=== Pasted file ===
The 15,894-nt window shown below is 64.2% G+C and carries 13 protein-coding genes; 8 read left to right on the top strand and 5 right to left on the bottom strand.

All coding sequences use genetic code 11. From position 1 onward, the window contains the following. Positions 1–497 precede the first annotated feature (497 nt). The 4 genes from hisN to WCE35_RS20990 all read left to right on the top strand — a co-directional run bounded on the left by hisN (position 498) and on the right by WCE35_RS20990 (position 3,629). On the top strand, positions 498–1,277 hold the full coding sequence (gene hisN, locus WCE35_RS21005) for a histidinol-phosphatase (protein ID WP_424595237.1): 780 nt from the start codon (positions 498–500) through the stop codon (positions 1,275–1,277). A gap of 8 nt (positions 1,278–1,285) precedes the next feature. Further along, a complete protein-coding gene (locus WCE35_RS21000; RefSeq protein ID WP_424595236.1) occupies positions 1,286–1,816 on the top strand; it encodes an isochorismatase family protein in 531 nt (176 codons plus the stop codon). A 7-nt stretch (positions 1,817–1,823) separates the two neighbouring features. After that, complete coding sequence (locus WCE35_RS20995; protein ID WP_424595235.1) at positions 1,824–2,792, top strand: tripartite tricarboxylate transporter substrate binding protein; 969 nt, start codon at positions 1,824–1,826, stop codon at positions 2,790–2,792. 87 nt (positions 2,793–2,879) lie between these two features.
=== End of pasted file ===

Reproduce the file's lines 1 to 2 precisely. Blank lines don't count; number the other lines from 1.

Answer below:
The 15,894-nt window shown below is 64.2% G+C and carries 13 protein-coding genes; 8 read left to right on the top strand and 5 right to left on the bottom strand.

All coding sequences use genetic code 11. From position 1 onward, the window contains the following. Positions 1–497 precede the first annotated feature (497 nt). The 4 genes from hisN to WCE35_RS20990 all read left to right on the top strand — a co-directional run bounded on the left by hisN (position 498) and on the right by WCE35_RS20990 (position 3,629). On the top strand, positions 498–1,277 hold the full coding sequence (gene hisN, locus WCE35_RS21005) for a histidinol-phosphatase (protein ID WP_424595237.1): 780 nt from the start codon (positions 498–500) through the stop codon (positions 1,275–1,277). A gap of 8 nt (positions 1,278–1,285) precedes the next feature. Further along, a complete protein-coding gene (locus WCE35_RS21000; RefSeq protein ID WP_424595236.1) occupies positions 1,286–1,816 on the top strand; it encodes an isochorismatase family protein in 531 nt (176 codons plus the stop codon). A 7-nt stretch (positions 1,817–1,823) separates the two neighbouring features. After that, complete coding sequence (locus WCE35_RS20995; protein ID WP_424595235.1) at positions 1,824–2,792, top strand: tripartite tricarboxylate transporter substrate binding protein; 969 nt, start codon at positions 1,824–1,826, stop codon at positions 2,790–2,792. 87 nt (positions 2,793–2,879) lie between these two features.